Sunday, November 8, 2015

Broadway Review—‘On Your Feet’

On Your Feet!
Songs by Emilio & Gloria Estefan & Miami Sound Machine; book by Alexander Dinelaris
Choreographed by Sergio Trujillo; directed by Jerry Mitchell
Opened November 5, 2015
Marquis Theatre, 1535 Broadway, New York, NY

Ana Villafañe in On Your Feet! (photo: Matthew Murphy)

The jukebox musical began by marrying a slapdash story to a famous pop-song catalog, as in Mamma Mia (Abba) or Movin' Out (Billy Joel). A sub-genre soon arose, with songs commenting on the lives of the actual artists who wrote and/or performed them, like Jersey Boys (Four Seasons) and Beautiful (Carole King).

Continuing that trend, On Your Feet! tells the story of multi-million-selling Latina pop star Gloria Estefan, her husband/producer Emilio and their band Miami Sound Machine: it packs a lot of hits ("Conga" and "Rhythm Is Gonna Get You," for starters) into 2-1/2 hours, and a lot of cliches into Alexander Dinelaris's book—no surprise coming from a co-writer of the overrated movie Birdman.

The show tracks Gloria and Emilio's rise from the local Miami scene to dealing with record execs like the clueless mogul who scoffs at their attempt to crossover to English-language songs. Once they hit it big, there's no stopping them: at least until a 1990 bus accident knocked the grievously injured Gloria out of commission for 10 months, until she made her famous comeback singing "Coming Out of the Dark" on the following year's American Music Awards.

That comeback is the stirring climax of the musical, which otherwise is your basic rags-to-riches tale done with just enough tartness to avoid too much sentimentality. Even if the music becomes repetitive after awhile, those catchy hits just keep coming, with the appreciative audience treating the show like an actual Gloria Estefan concert. That illusion is helped immeasurably by one of the best Broadway debuts in recent memory.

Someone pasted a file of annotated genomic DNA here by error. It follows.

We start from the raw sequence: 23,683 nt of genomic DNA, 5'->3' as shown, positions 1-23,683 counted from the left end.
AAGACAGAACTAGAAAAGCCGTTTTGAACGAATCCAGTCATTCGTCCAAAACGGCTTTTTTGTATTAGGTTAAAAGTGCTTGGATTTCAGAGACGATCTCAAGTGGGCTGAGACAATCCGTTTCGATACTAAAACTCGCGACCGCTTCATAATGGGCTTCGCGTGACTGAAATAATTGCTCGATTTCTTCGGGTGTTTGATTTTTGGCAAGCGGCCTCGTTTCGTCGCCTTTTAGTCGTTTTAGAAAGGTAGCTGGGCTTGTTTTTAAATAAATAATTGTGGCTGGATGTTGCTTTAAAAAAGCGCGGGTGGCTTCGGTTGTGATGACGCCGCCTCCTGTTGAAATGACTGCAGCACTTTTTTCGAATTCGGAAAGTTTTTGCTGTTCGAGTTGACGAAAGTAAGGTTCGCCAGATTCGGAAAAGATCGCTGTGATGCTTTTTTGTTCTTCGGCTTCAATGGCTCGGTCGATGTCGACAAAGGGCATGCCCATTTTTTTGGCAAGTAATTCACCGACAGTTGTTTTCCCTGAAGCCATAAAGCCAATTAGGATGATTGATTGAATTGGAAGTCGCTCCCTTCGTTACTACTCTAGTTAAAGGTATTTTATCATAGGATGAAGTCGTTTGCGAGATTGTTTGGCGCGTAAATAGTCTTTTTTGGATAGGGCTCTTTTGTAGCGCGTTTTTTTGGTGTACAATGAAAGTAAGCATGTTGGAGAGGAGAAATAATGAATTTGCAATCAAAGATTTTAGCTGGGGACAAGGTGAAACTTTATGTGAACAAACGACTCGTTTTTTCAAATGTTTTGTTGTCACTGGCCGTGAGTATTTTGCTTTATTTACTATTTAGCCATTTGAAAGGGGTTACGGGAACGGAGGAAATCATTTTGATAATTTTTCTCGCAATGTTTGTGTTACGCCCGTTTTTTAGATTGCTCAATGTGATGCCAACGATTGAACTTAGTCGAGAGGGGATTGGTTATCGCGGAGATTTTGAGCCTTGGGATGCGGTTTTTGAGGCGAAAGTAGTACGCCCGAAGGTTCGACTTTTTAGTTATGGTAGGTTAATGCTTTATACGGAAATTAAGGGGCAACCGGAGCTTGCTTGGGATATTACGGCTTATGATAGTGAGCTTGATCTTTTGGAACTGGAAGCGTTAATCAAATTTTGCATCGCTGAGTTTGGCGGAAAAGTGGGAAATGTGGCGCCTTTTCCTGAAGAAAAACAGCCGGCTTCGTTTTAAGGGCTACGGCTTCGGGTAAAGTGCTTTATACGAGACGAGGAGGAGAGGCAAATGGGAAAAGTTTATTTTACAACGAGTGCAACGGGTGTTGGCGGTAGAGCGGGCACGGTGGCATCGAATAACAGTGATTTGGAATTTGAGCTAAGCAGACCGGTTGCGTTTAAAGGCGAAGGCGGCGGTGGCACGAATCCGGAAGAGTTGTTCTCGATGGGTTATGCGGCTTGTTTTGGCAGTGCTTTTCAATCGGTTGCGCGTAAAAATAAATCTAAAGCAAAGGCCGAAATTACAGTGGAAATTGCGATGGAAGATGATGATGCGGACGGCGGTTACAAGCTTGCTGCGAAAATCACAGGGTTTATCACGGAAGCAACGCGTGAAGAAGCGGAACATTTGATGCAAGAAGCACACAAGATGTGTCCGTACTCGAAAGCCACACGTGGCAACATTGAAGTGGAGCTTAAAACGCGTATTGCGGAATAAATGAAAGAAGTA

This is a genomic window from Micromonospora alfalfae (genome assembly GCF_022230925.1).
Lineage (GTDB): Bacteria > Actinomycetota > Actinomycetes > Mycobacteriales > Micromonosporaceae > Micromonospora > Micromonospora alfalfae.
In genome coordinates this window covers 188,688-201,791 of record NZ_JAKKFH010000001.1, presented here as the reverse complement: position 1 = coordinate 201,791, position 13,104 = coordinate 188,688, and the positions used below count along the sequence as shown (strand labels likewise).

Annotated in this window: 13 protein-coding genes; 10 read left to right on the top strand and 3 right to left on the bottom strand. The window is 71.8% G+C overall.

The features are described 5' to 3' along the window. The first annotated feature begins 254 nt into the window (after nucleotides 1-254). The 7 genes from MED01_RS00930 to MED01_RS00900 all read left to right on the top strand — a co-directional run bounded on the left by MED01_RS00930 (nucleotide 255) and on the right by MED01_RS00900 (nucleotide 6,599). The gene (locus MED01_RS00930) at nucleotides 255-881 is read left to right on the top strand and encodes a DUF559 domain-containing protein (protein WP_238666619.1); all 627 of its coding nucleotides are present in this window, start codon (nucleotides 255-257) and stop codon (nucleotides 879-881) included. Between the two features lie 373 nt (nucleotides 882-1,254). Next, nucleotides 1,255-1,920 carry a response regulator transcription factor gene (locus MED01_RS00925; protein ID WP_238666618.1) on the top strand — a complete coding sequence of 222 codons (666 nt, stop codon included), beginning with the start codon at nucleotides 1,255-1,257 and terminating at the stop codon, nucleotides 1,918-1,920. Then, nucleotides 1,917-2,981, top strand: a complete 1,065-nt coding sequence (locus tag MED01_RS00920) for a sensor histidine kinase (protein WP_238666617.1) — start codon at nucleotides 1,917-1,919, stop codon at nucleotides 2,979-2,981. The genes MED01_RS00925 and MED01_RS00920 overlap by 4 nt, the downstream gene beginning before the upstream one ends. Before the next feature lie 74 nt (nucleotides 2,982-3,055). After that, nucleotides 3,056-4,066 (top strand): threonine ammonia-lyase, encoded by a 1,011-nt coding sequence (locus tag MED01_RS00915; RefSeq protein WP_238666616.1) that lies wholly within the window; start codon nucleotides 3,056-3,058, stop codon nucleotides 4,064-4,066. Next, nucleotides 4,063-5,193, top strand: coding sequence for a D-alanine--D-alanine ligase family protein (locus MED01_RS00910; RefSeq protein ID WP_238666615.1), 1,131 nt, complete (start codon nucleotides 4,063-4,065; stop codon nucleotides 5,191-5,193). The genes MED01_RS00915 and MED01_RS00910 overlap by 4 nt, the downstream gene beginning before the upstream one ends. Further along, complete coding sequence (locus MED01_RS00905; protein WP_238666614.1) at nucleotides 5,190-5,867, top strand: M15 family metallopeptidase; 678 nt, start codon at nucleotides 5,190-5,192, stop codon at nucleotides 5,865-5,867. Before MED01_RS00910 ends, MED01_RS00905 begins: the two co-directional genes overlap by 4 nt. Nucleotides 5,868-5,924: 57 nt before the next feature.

Ana Villafañe, a remarkably talented actress whose boisterous singing voice booms out over the excellent onstage band, has created as memorable a characterization as Beautiful's Jessie Mueller did as Carole King. Too bad her costar John Segarra makes such an awkward Emilio; sure, there are the constant jokes about his heavily accented English, but Segarra makes Gloria's husband seem more robotic than simply uncomfortable.

Nearly matching Villafañe's exhilarating performance is Andrea Burns, who invests Gloria's anti-show biz mother with emotion, authenticity and authority. Burns also makes the most of her showstopping flashback, dancing and singing in a pre-Castro Cuban club: so much so that it makes one wish that she had a larger part in Gloria's onstage story.

With Sergio Trujillo's droll choreography and Jerry Mitchell's crafty direction combining to seamlessly weave the show's potentially clumsy flashbacks into the musical whole, On Your Feet!—despite some missteps—sticks the landing.

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